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Review: Sing (2016)

Sing (2016)

Directed by: Christophe Lourdelet and Garth Jennings

Premise: An animated film taking place in a city of talking animals. A struggling theater owner (voice of Matthew McConaughey) puts on a talent competition and promises a cash prize that he has no ability to pay. The event attracts a variety of musical acts from different walks of life.

What Works: Sing isn’t intended to be Whiplash or even Singin in the Rain. It exists for the love of the music and the joy of putting on a show and the movie conveys that. Sing is packed with tunes from a variety of different musical genres, although most of them are only played in part, and the filmmakers have fun with their cast of anthropomorphic animals covering these songs. The movie focuses on a handful of characters who are selected to perform in the concert and each of them has their own distinct story. Given the ambitious number of characters, it is impressive how the filmmakers balance each of these storylines. There is also some good pairings of voice actors with their characters, namely Matthew McConaughey as the koala bear who runs the theater. Sing is a product of Illumination Entertainment, the animation house best known for the Minion films, and like the studio’s other pictures Sing has a lot of energy and humor as well as some inventive visuals. The style of Illumination’s movies is more cartoonish than the work of Pixar or Laika Entertainment but in a way that takes advantage of the scale offered by a feature film. The humor of Sing includes a wide variety of comic styles and there is plenty of physical comedy that will preoccupy children while adults ought to enjoy some of the more advanced puns and innuendos. Sing is a step up from some of Illumination’s other theatrical titles in the quality of its animation. The characters and settings have impressive visual texture and a range of emotion. There is one particular set piece that yields the crisis that leads to the third act that is very impressive and actually manages to create some palatable stakes in the movie, at least for a few minutes. But the main attraction of Sing is its musical performances and these are very entertaining. The film includes quite a few different musical genres and the final concert has the appeal and energy of a live musical performance.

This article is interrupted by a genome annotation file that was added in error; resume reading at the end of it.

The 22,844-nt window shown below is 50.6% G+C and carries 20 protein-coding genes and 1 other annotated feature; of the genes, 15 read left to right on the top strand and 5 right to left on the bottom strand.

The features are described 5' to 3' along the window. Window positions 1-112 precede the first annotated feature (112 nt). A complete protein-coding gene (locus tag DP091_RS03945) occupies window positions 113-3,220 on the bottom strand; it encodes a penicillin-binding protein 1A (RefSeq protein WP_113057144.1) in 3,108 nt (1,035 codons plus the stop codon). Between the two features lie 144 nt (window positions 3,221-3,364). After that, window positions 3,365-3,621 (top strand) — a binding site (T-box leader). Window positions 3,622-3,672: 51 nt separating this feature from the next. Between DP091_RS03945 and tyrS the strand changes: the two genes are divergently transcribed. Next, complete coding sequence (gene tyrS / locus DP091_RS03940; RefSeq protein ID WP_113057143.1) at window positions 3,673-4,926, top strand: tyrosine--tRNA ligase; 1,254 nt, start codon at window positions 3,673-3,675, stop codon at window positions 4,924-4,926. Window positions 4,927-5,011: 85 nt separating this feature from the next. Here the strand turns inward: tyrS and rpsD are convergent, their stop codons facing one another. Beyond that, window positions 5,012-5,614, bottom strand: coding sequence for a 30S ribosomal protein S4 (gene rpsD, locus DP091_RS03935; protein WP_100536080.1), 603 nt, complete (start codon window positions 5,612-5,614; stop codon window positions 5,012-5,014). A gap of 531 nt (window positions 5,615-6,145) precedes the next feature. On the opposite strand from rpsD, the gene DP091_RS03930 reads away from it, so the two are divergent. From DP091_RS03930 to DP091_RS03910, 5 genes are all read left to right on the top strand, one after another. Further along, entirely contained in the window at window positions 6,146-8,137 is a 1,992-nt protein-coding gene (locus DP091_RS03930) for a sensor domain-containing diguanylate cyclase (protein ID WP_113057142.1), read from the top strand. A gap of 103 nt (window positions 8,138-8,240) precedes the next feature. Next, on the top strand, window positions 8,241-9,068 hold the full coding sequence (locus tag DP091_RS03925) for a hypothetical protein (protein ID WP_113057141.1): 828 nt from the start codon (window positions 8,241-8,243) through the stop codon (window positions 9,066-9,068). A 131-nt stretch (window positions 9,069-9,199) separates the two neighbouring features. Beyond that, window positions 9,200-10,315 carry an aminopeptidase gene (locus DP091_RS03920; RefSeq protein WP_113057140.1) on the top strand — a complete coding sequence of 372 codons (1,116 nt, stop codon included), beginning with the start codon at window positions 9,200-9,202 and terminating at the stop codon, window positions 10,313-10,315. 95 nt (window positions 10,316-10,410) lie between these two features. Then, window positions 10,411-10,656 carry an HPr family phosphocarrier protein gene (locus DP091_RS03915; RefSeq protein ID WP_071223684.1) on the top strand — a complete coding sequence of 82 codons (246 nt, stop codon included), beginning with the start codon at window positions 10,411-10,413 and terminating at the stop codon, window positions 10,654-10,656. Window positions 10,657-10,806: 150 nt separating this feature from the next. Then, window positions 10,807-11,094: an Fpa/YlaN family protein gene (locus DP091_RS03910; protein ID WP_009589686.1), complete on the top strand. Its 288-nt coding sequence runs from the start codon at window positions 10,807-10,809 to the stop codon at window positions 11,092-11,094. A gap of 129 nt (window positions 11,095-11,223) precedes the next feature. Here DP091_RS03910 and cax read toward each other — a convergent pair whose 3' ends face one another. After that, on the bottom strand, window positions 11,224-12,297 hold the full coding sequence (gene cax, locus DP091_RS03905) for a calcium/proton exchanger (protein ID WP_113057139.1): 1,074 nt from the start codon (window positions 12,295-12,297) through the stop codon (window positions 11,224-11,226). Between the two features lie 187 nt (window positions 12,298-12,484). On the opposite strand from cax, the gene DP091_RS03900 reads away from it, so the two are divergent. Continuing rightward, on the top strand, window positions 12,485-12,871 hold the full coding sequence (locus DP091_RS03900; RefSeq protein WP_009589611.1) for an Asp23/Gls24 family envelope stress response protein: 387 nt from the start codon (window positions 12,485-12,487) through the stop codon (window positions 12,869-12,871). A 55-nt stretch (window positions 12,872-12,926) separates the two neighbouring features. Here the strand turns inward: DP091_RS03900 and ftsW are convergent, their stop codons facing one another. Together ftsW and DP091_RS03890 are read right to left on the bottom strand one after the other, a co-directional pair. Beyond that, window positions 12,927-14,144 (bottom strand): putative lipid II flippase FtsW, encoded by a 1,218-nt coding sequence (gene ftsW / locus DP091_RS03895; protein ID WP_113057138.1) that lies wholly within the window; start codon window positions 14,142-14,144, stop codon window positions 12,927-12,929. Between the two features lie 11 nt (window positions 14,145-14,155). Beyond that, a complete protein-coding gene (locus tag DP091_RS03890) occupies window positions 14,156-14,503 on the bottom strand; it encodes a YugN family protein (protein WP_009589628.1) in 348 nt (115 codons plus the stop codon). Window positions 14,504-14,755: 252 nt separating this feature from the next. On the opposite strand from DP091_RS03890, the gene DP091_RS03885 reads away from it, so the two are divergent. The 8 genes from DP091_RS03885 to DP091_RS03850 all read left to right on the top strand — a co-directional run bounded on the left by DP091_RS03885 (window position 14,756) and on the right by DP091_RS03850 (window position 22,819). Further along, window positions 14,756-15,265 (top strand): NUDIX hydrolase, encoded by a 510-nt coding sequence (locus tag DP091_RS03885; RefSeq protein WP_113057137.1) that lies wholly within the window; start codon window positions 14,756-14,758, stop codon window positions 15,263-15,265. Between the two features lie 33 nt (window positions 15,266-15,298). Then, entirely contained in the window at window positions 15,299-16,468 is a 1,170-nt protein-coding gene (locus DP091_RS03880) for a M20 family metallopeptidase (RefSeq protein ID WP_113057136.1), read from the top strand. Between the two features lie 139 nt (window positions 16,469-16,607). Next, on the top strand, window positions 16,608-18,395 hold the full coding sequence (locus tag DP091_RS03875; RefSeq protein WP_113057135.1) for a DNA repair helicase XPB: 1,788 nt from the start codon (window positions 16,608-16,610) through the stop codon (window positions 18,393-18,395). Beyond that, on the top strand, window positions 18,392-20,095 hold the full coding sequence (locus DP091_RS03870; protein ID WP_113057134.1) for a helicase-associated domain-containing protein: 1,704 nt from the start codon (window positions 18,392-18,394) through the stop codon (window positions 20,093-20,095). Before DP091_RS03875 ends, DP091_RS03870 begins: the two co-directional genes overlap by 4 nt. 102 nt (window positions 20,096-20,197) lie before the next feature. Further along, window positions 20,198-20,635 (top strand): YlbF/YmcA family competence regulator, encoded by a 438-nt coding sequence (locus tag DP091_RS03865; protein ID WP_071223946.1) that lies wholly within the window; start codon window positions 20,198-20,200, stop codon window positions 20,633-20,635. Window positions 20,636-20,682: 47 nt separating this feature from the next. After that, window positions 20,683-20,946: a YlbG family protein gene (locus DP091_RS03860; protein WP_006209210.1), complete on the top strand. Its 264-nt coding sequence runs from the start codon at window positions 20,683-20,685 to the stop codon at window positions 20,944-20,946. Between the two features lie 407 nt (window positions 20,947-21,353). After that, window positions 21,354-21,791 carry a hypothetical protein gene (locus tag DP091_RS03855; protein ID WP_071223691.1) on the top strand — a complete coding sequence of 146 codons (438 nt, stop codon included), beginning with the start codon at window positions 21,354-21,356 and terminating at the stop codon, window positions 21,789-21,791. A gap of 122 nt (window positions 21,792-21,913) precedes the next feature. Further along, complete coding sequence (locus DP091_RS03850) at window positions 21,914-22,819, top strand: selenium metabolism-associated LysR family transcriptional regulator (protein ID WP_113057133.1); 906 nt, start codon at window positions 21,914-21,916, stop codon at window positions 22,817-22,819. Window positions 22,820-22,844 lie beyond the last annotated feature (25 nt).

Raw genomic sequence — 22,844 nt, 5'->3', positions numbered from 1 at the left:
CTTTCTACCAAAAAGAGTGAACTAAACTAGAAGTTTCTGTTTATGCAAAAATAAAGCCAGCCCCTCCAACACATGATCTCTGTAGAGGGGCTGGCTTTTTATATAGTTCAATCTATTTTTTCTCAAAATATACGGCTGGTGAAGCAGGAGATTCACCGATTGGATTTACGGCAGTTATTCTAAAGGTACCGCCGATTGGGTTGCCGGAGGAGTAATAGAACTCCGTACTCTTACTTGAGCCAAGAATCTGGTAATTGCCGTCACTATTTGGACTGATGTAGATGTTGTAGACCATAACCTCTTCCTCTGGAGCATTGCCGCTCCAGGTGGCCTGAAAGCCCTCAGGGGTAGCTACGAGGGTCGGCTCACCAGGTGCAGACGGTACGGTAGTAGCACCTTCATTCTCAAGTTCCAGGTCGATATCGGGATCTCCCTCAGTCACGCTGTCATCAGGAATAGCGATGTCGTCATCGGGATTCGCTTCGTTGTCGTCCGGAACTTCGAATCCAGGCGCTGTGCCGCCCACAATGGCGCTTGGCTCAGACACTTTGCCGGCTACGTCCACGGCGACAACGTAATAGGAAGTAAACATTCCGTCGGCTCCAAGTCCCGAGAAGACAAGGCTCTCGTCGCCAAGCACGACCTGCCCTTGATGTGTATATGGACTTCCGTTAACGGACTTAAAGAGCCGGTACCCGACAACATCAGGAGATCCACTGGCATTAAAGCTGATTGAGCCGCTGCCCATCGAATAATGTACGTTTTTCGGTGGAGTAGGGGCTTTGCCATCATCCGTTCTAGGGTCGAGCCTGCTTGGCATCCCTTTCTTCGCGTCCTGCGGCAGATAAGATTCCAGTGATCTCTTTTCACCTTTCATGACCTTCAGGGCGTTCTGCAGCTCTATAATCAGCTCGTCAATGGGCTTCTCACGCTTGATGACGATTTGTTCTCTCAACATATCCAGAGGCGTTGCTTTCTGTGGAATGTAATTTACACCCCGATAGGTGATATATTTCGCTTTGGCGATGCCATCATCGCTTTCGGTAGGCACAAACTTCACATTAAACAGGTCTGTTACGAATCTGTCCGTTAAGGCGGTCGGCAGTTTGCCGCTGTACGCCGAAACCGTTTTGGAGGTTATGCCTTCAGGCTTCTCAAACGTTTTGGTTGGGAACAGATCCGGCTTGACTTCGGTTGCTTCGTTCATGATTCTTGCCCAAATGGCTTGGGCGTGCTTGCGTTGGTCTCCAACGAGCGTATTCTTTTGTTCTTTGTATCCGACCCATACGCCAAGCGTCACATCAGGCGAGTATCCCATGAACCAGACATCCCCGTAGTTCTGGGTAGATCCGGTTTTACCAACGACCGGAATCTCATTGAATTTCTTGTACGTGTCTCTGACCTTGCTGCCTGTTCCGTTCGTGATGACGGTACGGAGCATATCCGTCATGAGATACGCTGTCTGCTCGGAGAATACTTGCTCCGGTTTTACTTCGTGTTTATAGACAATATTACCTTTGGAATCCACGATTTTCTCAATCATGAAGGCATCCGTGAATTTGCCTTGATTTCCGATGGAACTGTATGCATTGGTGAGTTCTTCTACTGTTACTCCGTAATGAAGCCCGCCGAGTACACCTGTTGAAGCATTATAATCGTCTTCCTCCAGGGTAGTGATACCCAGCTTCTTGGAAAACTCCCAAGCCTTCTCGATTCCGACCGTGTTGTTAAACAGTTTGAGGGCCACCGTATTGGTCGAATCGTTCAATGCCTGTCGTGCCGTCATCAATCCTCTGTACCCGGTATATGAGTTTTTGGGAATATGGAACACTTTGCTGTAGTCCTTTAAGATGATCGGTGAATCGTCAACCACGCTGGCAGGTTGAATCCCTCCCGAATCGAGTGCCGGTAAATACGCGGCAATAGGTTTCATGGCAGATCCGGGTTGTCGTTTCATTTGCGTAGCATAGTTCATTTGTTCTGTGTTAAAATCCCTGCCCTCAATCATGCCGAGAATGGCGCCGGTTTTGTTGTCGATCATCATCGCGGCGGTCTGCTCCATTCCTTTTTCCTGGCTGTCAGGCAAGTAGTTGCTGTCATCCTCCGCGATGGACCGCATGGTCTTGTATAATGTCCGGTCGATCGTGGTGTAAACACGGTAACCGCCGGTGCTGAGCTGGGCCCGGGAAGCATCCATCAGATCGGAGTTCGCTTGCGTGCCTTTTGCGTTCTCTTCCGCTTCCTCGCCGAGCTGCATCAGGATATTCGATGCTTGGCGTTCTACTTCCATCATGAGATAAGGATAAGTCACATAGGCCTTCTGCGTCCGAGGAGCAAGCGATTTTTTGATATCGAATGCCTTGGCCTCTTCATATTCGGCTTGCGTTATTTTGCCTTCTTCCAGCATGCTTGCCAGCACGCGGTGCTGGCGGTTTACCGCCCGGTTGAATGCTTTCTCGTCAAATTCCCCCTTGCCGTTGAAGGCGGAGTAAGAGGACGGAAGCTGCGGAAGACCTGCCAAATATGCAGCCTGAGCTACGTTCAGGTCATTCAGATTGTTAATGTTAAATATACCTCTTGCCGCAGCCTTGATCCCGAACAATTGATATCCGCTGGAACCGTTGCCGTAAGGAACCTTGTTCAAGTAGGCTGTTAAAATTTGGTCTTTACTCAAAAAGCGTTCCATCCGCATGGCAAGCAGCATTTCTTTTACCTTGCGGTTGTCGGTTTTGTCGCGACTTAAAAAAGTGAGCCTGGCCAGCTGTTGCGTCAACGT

What Doesn’t: Sing was released the same year as a lot of movies about civilizations of talking animals including Finding Dory and Kung Fu Panda 3. This movie’s characters are as well rendered as other animated features but the world of Sing does not have the complexity or cleverness of superior animal world titles like Zootopia. The story of Sing is little more than a framework for the musical acts. The film introduces a lot of characters such as the housewife who escapes domesticity for musical stardom, the talented introvert who must overcome her fear, the son of an alpha male who follows his dreams against his father’s wishes, and the musician who owes money to the wrong people and must win the prize money to clear his debt. Each of these stories has been seen before and done better in other movies like The Blues Brothers and The Muppets. Because the attention of the narrative is divided between all these different storylines, Sing relies on clichés and does not treat the characters with much depth. There is also very little at stake in Sing. The film establishes that there is no prize money but for most of these characters the cash doesn’t seem important anyway. And when the truth about the money is exposed the story ought to fall apart but it continues anyway so that the film can deliver on its promised musical performances, almost all of which are covers of contemporary tunes and pop music standards. And in that respect, Sing invites some cynicism. The film comes across less like a story and more like a licensing opportunity for music labels.

Bottom Line: Sing is an inoffensive trifle. There’s not much to it beyond the musical performances but Sing will keep children entertained and amuse their parents at the same time.

Episode: #629 (January 8, 2017)